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Why Georgia still earns AAA rating
Hill Jack
Sen. Jack Hill

Georgia completed another bond sale this week, again under the AAA rating that only nine other states share. The sale validated the state leadership’s businesslike management, but also saved the state money in financing costs. This week, we’ll look at the five reasons Georgia continues to earn the AAA bond rating.

Conservative debt issuance
In 1972, a constitutional amendment was passed by voters that authorized the state to issue general obligation and guaranteed revenue bonds. In that same amendment, state debt issuance oversight and administration was established through the creation of the Georgia State Financing and Investment Commission.  The GSFIC board that approves the bond transactions is governed by state leaders including the governor, lieutenant governor, speaker of the House, state auditor, state treasurer, attorney general and agriculture commissioner.

Unlike other states, Georgia is not allowed to use debt to cover a revenue shortfall unless it is repaid within the same fiscal year by taxes levied for that year. The state currently issues only general obligation bonds or full faith and credit-guaranteed revenue bonds.

The constitution also mandates the maximum annual debt-service cap at 10 percent of prior-year net revenues, which as a percent of FY 2013 state treasury receipts is currently at 6.8 percent and projected to drop based on revenues going forward.

Pensions, contributions fully funded
One of the first examinations of a state’s fiscal responsibility is the funding of pensions. Georgia has a history of meeting the legal mandate of annual contributions. Full funding to meet the annual required contributions (ARC) for pension systems was included in the original FY 2014 budget and the FY 2015 budget.  The two main retirement funds are the Employees Retirement System (ERS) and the Teachers Retirement System (TRS).

Since ERS and TRS are multi-employer plans, state funds as well as federal and other funds are utilized to pay the employer contributions. State general fund appropriations in FY14 for the ARC payments for ERS and TRS are estimated to be approximately $310 million and $700 million, respectively, and are estimated to comprise, together, approximately 5.3 percent of total state general fund appropriations.

Revenue estimate and budget management – key drivers
Georgia benefits from conservative fiscal management as noted by the bond raters. Each budget cycle, revenue projections are determined by the governor, giving the executive branch power to constrain expenditures to manage fiscal responsibilities. Georgia also has a history of conservative revenue estimation that assists in the replenishment of reserves. Most recently in the recession, balancing was achieved chiefly through agency reductions.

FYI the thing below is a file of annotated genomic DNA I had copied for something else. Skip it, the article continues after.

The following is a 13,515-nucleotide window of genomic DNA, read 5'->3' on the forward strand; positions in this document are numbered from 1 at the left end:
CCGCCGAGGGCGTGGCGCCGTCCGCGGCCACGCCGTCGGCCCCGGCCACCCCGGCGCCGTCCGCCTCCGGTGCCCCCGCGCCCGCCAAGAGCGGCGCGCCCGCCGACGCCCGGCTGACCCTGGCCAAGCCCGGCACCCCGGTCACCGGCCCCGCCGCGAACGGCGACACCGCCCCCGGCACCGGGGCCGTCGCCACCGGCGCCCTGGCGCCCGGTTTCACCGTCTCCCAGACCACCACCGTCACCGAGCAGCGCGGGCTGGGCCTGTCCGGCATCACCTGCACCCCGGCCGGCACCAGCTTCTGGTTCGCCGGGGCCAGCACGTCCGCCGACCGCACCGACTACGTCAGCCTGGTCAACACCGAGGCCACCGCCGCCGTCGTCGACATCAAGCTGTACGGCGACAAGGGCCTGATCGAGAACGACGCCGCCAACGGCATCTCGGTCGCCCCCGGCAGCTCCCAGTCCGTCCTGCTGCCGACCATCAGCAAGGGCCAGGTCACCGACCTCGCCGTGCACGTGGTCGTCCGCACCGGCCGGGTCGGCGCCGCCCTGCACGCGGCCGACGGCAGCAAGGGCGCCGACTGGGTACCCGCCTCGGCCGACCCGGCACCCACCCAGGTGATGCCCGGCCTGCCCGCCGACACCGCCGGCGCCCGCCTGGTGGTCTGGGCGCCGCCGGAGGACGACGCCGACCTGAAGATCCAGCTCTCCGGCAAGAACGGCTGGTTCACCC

The governor also issued flat budget instructions for the most recent budgets, in FY 2014 amended and FY 2015 general, to ensure that agency expenditures didn’t outpace revenues. Although instructions were flat, both budgets were able to add new funding for K-12 enrollment growth and additional Medicaid costs.

Rebuilding reserves is a priority
Bond underwriters noted Georgia’s history of rebuilding cash reserves, called the revenue shortfall reserve. Georgia had a $1.5 billion reserve when the recession hit and the reserve was essentially emptied. Since then, the leadership of the state has worked to rebuild the RSR even in the light of budgetary constraints and demands.

The state can reserve as much as 15 percent of prior year net revenues. At the end of FY13, the RSR stood at $717 million or 4 percent of revenues, a gain of some $300 million over the previous year.  This is another instance of the bond underwriters showing confidence in the state’s management and faith that Georgia will continue to build an adequate reserve.

Long-term liabilities remain conservatively managed
Outside of pensions which remain appropriately funded, the GO and GR debt supported by state taxes account for a majority of liabilities. Georgia also benefits from rapid principal amortization, with just over 70 percent maturing within 10 years. The state does have additional obligations which include $188.5 million in capital leases and $913.3 million in federal grant anticipation revenue (GARVEE) bonds.  Including the current June sale, Georgia’s debt remains moderate at 2.8 percent of 2013 state personal income.

In Moody’s 2014 State Debt Medians report, Georgia’s debt-per-capita ranked 25th, at $1,064, compared with the $1,054 national median for states. Its 2.9 percent debt-to-income ratio was 22nd, compared with the 2.6 percent national median.

It is important to note that states use different financing structures and partnership shares in costs, and given the conservative purposes for which the state can issue debt, Georgians can rest easy knowing that the state’s debt serves as an investment for infrastructure and not operational purposes, with only one exception for temporary delays in collecting taxes for the year. Other operational utilization is constitutionally prohibited.

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